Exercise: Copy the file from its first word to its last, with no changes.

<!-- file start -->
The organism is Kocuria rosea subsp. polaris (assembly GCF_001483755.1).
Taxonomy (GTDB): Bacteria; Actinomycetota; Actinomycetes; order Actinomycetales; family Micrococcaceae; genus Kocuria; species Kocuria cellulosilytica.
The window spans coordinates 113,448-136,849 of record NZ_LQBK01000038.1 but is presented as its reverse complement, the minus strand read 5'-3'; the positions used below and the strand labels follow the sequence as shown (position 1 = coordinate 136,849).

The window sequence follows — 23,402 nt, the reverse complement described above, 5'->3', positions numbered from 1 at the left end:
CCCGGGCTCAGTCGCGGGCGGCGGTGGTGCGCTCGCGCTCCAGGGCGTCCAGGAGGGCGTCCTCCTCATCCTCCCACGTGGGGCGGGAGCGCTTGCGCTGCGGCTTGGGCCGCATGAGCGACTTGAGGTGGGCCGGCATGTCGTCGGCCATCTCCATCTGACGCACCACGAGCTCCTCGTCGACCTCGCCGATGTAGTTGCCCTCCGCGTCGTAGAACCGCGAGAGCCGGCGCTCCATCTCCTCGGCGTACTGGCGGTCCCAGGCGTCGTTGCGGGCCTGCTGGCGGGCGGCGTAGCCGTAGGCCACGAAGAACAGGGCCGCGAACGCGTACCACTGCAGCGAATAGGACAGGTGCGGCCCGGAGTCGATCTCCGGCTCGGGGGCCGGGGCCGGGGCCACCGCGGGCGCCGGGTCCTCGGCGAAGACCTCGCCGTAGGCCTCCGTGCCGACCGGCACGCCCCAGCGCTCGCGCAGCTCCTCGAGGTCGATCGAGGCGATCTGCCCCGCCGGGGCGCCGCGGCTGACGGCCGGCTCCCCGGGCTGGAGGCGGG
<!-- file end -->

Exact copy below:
The organism is Kocuria rosea subsp. polaris (assembly GCF_001483755.1).
Taxonomy (GTDB): Bacteria; Actinomycetota; Actinomycetes; order Actinomycetales; family Micrococcaceae; genus Kocuria; species Kocuria cellulosilytica.
The window spans coordinates 113,448-136,849 of record NZ_LQBK01000038.1 but is presented as its reverse complement, the minus strand read 5'-3'; the positions used below and the strand labels follow the sequence as shown (position 1 = coordinate 136,849).

The window sequence follows — 23,402 nt, the reverse complement described above, 5'->3', positions numbered from 1 at the left end:
CCCGGGCTCAGTCGCGGGCGGCGGTGGTGCGCTCGCGCTCCAGGGCGTCCAGGAGGGCGTCCTCCTCATCCTCCCACGTGGGGCGGGAGCGCTTGCGCTGCGGCTTGGGCCGCATGAGCGACTTGAGGTGGGCCGGCATGTCGTCGGCCATCTCCATCTGACGCACCACGAGCTCCTCGTCGACCTCGCCGATGTAGTTGCCCTCCGCGTCGTAGAACCGCGAGAGCCGGCGCTCCATCTCCTCGGCGTACTGGCGGTCCCAGGCGTCGTTGCGGGCCTGCTGGCGGGCGGCGTAGCCGTAGGCCACGAAGAACAGGGCCGCGAACGCGTACCACTGCAGCGAATAGGACAGGTGCGGCCCGGAGTCGATCTCCGGCTCGGGGGCCGGGGCCGGGGCCACCGCGGGCGCCGGGTCCTCGGCGAAGACCTCGCCGTAGGCCTCCGTGCCGACCGGCACGCCCCAGCGCTCGCGCAGCTCCTCGAGGTCGATCGAGGCGATCTGCCCCGCCGGGGCGCCGCGGCTGACGGCCGGCTCCCCGGGCTGGAGGCGGG